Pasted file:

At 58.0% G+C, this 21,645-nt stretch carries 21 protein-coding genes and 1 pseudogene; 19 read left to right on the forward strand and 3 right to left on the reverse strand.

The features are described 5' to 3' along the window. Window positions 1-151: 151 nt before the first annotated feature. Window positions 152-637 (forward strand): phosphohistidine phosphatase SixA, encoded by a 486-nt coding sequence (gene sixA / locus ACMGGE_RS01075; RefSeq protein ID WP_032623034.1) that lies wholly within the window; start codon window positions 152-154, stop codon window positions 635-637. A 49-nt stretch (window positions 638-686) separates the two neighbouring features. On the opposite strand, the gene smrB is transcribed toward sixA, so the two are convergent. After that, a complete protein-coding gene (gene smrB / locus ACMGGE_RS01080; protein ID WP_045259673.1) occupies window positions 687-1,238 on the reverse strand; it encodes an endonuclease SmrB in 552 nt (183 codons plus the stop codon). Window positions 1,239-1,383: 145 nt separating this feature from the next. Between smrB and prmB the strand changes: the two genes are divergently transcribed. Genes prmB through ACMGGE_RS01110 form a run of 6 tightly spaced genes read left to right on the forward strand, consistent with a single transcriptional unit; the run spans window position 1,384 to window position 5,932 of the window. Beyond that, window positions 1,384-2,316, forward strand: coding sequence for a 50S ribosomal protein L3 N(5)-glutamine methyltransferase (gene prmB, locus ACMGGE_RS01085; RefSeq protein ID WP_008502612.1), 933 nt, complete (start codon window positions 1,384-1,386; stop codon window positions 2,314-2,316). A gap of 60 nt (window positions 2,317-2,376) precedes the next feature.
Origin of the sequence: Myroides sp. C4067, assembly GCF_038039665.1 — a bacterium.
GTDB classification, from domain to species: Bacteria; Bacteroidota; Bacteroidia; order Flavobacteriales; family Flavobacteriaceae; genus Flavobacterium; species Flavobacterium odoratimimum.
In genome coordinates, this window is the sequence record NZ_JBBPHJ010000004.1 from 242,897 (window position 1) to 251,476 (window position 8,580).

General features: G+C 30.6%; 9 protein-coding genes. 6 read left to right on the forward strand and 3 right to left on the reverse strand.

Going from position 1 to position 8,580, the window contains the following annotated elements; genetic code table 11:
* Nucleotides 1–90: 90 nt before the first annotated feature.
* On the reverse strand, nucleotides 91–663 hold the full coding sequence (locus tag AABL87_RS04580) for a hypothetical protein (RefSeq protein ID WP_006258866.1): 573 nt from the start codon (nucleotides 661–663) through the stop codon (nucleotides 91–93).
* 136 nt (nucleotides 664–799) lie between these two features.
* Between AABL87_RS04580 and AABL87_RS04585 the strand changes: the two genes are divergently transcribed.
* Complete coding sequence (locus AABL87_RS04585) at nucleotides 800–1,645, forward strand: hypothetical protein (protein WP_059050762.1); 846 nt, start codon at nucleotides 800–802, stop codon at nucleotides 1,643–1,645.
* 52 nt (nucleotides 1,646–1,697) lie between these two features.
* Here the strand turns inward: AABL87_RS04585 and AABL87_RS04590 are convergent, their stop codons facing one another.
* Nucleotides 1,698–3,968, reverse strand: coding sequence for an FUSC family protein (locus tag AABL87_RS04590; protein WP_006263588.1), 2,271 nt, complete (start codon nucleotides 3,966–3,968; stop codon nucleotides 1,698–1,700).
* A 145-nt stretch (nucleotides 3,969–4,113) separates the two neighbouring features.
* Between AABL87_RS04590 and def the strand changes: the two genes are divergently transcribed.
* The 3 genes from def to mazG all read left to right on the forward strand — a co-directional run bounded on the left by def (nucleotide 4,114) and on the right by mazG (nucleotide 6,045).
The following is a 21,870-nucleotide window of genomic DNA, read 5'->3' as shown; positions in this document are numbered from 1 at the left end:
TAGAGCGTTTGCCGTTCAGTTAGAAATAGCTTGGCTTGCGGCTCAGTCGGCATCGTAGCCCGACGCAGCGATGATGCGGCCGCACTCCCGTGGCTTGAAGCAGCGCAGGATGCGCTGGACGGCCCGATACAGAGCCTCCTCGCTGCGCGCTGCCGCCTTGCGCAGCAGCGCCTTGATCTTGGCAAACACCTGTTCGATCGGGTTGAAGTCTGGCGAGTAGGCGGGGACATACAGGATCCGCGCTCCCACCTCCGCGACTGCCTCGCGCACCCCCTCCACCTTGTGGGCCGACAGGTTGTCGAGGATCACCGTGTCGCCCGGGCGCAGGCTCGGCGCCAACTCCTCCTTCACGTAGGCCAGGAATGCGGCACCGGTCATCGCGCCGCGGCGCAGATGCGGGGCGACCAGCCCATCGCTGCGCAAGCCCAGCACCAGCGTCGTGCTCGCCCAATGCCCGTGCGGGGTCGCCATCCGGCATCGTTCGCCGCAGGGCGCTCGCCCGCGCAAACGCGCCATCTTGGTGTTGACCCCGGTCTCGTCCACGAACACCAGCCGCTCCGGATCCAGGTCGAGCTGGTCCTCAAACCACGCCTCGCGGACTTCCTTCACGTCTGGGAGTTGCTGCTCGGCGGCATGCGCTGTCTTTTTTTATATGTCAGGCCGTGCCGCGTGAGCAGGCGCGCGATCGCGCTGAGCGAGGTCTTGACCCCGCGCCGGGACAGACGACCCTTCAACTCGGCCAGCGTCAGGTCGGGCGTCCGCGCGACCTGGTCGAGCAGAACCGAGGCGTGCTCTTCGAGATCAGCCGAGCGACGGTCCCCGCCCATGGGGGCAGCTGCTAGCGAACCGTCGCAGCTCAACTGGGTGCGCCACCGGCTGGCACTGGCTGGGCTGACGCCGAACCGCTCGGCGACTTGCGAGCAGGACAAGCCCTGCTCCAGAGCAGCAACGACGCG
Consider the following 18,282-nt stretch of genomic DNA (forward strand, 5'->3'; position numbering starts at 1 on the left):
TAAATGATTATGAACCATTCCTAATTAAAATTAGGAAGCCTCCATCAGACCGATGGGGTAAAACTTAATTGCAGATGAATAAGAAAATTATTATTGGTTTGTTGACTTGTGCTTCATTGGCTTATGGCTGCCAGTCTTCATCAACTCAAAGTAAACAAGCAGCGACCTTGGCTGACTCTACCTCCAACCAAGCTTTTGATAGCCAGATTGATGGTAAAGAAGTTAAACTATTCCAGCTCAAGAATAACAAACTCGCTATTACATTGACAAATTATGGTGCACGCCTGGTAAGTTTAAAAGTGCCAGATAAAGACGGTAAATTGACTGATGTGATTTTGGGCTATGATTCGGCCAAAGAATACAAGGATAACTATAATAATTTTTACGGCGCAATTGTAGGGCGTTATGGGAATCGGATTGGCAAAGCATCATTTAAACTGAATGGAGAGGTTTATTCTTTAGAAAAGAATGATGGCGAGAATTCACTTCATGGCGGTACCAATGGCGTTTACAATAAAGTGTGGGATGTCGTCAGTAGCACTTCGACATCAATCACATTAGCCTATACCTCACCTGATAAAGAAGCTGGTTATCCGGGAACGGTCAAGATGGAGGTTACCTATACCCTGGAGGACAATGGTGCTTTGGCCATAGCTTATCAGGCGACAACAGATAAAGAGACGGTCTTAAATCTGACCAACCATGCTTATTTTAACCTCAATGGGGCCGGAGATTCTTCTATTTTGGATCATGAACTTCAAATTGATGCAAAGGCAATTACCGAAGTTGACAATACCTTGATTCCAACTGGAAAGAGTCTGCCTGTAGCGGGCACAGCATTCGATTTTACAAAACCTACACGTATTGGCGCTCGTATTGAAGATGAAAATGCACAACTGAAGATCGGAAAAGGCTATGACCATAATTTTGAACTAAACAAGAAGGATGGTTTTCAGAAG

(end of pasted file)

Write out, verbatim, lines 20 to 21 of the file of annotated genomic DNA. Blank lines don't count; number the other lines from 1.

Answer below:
TAGAGCGTTTGCCGTTCAGTTAGAAATAGCTTGGCTTGCGGCTCAGTCGGCATCGTAGCCCGACGCAGCGATGATGCGGCCGCACTCCCGTGGCTTGAAGCAGCGCAGGATGCGCTGGACGGCCCGATACAGAGCCTCCTCGCTGCGCGCTGCCGCCTTGCGCAGCAGCGCCTTGATCTTGGCAAACACCTGTTCGATCGGGTTGAAGTCTGGCGAGTAGGCGGGGACATACAGGATCCGCGCTCCCACCTCCGCGACTGCCTCGCGCACCCCCTCCACCTTGTGGGCCGACAGGTTGTCGAGGATCACCGTGTCGCCCGGGCGCAGGCTCGGCGCCAACTCCTCCTTCACGTAGGCCAGGAATGCGGCACCGGTCATCGCGCCGCGGCGCAGATGCGGGGCGACCAGCCCATCGCTGCGCAAGCCCAGCACCAGCGTCGTGCTCGCCCAATGCCCGTGCGGGGTCGCCATCCGGCATCGTTCGCCGCAGGGCGCTCGCCCGCGCAAACGCGCCATCTTGGTGTTGACCCCGGTCTCGTCCACGAACACCAGCCGCTCCGGATCCAGGTCGAGCTGGTCCTCAAACCACGCCTCGCGGACTTCCTTCACGTCTGGGAGTTGCTGCTCGGCGGCATGCGCTGTCTTTTTTTATATGTCAGGCCGTGCCGCGTGAGCAGGCGCGCGATCGCGCTGAGCGAGGTCTTGACCCCGCGCCGGGACAGACGACCCTTCAACTCGGCCAGCGTCAGGTCGGGCGTCCGCGCGACCTGGTCGAGCAGAACCGAGGCGTGCTCTTCGAGATCAGCCGAGCGACGGTCCCCGCCCATGGGGGCAGCTGCTAGCGAACCGTCGCAGCTCAACTGGGTGCGCCACCGGCTGGCACTGGCTGGGCTGACGCCGAACCGCTCGGCGACTTGCGAGCAGGACAAGCCCTGCTCCAGAGCAGCAACGACGCG
Consider the following 18,282-nt stretch of genomic DNA (forward strand, 5'->3'; position numbering starts at 1 on the left):